For some monoids the group of units is trivial, however there are examples where this is not the case. Consider ${\displaystyle M=}$. This is the (monoid) direct product of two cyclic monoids. The submonoid ${\displaystyle }$ is a group isomorphic to Z/5Z and the submonoid ${\displaystyle }$ is not a group. The set of units of M is given by the submonoid ${\displaystyle }$, IE the only elements of M which are invertible are powers of x.

Thank you for clearing that up. --Simian1k 16:01, 14 April 2006 (UTC)

## unify or clarify the following statements in the article

These appear to be two different ways of saying the same thing: 1) A monoid satisfies all the axioms of a group with the exception of having inverses. A monoid with inverses is the same thing as a group; 2)If a monoid has the cancellation property and is finite, then it is in fact a group. drefty.mac 08:15, 28 October 2006 (UTC)

They are not really the same thing. Cancellativity is (in general) a necessary but not a sufficient condition for the existence of inverses. So (1) does not immediately imply (2). And (2) is a statement only about finite monoids (it is false if you remove the hypothesis of finiteness) so it can't imply (1) in the general (possibly infinite) case. (Of course in a strict logical sense, any two statements which are provable imply each other, but you know what I mean.... :-). Best wishes, Cambyses 11:21, 23 November 2006 (UTC)

The article states that there is a preordering if and only if there is a z such that x+z=y. But the addition operator is not defined. What am I missing? —Preceding unsigned comment added by 82.235.223.112 (talk)

It's just the binary operation of the commutative monoid. I'll add a note to make this clearer. --Zundark 12:55, 8 May 2007 (UTC)

## Add pointer to Magma Definition

One might want to add a pointer to the definition of Magma since it now exists in the Wikipedia. --Gdinolt 17:43, 21 May 2007 (UTC)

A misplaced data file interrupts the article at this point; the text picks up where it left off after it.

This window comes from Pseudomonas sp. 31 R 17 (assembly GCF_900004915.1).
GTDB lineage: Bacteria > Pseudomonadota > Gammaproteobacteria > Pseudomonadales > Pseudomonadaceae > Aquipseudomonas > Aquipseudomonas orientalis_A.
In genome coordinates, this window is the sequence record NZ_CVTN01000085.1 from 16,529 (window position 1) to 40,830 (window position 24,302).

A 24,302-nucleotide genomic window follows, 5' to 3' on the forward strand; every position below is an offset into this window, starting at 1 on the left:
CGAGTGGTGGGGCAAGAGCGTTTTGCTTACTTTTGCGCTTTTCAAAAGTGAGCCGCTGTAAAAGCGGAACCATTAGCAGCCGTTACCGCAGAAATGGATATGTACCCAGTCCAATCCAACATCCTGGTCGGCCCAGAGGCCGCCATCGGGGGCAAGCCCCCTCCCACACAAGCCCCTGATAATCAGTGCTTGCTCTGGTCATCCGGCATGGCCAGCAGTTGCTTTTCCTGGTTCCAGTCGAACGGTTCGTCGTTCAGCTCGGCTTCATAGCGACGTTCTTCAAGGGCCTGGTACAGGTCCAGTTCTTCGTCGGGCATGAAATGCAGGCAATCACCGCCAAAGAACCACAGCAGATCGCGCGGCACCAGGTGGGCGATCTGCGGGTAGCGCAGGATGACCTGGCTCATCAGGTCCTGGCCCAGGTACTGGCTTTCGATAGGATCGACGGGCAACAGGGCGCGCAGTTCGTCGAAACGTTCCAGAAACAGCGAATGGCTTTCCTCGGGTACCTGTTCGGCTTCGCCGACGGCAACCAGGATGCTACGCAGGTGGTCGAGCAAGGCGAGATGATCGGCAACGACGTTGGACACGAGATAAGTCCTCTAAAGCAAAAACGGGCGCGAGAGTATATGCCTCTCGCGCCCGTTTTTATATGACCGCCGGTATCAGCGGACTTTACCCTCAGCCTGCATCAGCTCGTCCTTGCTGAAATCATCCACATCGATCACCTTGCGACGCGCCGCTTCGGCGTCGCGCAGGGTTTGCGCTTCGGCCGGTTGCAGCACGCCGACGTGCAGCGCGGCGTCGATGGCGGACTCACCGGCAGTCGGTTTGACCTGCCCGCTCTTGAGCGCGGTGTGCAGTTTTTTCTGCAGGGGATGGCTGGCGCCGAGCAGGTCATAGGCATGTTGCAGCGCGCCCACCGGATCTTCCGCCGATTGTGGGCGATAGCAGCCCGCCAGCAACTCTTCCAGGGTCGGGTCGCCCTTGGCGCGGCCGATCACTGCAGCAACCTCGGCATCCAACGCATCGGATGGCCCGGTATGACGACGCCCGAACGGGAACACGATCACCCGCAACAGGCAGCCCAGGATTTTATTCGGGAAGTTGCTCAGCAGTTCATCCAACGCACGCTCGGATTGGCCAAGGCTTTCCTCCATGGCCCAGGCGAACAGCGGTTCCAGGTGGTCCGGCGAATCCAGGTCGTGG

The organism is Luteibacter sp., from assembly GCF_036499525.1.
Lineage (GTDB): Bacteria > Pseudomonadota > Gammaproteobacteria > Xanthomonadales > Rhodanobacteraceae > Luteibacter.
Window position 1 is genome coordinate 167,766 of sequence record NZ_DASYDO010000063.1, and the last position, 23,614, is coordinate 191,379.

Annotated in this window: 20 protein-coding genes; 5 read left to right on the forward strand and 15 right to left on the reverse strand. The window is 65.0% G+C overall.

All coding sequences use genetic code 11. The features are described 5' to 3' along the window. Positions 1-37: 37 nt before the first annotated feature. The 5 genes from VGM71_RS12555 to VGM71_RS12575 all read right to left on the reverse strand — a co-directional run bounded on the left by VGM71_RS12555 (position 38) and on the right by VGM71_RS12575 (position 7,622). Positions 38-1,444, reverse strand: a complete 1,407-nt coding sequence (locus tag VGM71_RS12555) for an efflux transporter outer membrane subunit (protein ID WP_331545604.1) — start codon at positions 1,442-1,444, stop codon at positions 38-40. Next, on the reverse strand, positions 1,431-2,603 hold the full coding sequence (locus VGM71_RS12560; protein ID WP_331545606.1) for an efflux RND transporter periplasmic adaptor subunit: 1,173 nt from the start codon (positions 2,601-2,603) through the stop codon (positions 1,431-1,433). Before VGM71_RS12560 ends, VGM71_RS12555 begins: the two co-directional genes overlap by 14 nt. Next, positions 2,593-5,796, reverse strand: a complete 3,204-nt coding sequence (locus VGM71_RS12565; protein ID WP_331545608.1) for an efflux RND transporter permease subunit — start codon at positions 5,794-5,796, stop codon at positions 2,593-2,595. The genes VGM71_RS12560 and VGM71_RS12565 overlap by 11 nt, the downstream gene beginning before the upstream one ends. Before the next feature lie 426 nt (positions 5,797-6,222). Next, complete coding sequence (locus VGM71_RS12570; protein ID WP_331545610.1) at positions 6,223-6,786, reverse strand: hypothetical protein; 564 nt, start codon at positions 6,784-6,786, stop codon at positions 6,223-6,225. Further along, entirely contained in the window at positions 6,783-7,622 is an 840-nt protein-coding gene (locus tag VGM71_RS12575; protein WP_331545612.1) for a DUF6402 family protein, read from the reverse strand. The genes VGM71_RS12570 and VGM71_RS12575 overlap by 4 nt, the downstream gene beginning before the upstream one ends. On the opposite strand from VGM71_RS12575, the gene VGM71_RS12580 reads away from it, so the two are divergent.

## Generators / Submonoids

The article states:

Equivalently, a submonoid is a subset N such that N=N*, where the superscript * is the Kleene star. For any subset N of M, the monoid N* is the smallest monoid that contains N.

First, strictly speaking, in the article on Wikipedia the Kleene star forms sets of strings of symbols from sets of symbols. Strings of symbols are not themselves symbols without some sort of (generally not injective) mapping. Of course, the mapping here is pretty obvious from context - if we already know what's going on, which should not be the point of view of the article IMO. A better link than to Kleene star explaining this idea might be free monoid or free object and some sort of discussion of presentation of a monoid similar to the article on presentation of a group.

Secondly, define (M,*) on the set {1,x} as: 1*1 = 1, 1*x = x*1 = x; x*x = x. M is a monoid. Let N = {x}. The semigroup (N,*\N} meets the requirement of being a monoid of order 1. Is "the smallest monoid containing N" meant to be (N,*\N), or is it meant to be (M,*)? Equivalently, is {x} a submonoid of {1,x}? (Note that this confusion cannot arise with subgroups of a group).

All of my comments here seem to revolve around the question of whether there is a preferred identity element 1 which is determined by the fact that we are working in the context of a /particular/ monoid M. Since monoids often are encountered as the multiplicative monoid of a ring with identity 1, I would expect that we usually map the empty string in N* to this 1, and not some other element of M; and that a submonoid N of M must contain 1; and that a group G embedded in M is assumed to be a submonoid of M. But I could be wrong! 71.198.111.245 20:05, 2 June 2007 (UTC)